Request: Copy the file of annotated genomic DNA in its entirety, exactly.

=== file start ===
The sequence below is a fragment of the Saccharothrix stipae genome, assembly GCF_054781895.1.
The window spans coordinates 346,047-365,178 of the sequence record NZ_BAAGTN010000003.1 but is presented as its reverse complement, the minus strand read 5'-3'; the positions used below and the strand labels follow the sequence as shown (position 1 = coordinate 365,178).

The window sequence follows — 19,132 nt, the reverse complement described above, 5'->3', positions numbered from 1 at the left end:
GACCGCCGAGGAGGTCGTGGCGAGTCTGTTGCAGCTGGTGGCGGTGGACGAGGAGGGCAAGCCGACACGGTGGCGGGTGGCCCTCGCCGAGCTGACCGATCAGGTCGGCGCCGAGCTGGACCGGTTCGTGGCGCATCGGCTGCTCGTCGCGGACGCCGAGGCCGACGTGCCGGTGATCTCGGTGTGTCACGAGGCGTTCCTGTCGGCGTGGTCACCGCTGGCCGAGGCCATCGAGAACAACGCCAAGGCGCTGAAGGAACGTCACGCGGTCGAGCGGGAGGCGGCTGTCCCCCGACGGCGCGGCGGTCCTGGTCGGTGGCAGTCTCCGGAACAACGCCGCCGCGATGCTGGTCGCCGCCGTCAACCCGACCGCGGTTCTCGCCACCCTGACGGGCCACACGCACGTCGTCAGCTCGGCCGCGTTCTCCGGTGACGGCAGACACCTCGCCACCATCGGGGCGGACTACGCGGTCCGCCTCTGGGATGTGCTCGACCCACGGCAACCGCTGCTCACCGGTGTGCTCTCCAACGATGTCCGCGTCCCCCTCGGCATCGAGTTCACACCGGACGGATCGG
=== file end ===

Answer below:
The sequence below is a fragment of the Saccharothrix stipae genome, assembly GCF_054781895.1.
The window spans coordinates 346,047-365,178 of the sequence record NZ_BAAGTN010000003.1 but is presented as its reverse complement, the minus strand read 5'-3'; the positions used below and the strand labels follow the sequence as shown (position 1 = coordinate 365,178).

The window sequence follows — 19,132 nt, the reverse complement described above, 5'->3', positions numbered from 1 at the left end:
GACCGCCGAGGAGGTCGTGGCGAGTCTGTTGCAGCTGGTGGCGGTGGACGAGGAGGGCAAGCCGACACGGTGGCGGGTGGCCCTCGCCGAGCTGACCGATCAGGTCGGCGCCGAGCTGGACCGGTTCGTGGCGCATCGGCTGCTCGTCGCGGACGCCGAGGCCGACGTGCCGGTGATCTCGGTGTGTCACGAGGCGTTCCTGTCGGCGTGGTCACCGCTGGCCGAGGCCATCGAGAACAACGCCAAGGCGCTGAAGGAACGTCACGCGGTCGAGCGGGAGGCGGCTGTCCCCCGACGGCGCGGCGGTCCTGGTCGGTGGCAGTCTCCGGAACAACGCCGCCGCGATGCTGGTCGCCGCCGTCAACCCGACCGCGGTTCTCGCCACCCTGACGGGCCACACGCACGTCGTCAGCTCGGCCGCGTTCTCCGGTGACGGCAGACACCTCGCCACCATCGGGGCGGACTACGCGGTCCGCCTCTGGGATGTGCTCGACCCACGGCAACCGCTGCTCACCGGTGTGCTCTCCAACGATGTCCGCGTCCCCCTCGGCATCGAGTTCACACCGGACGGATCGG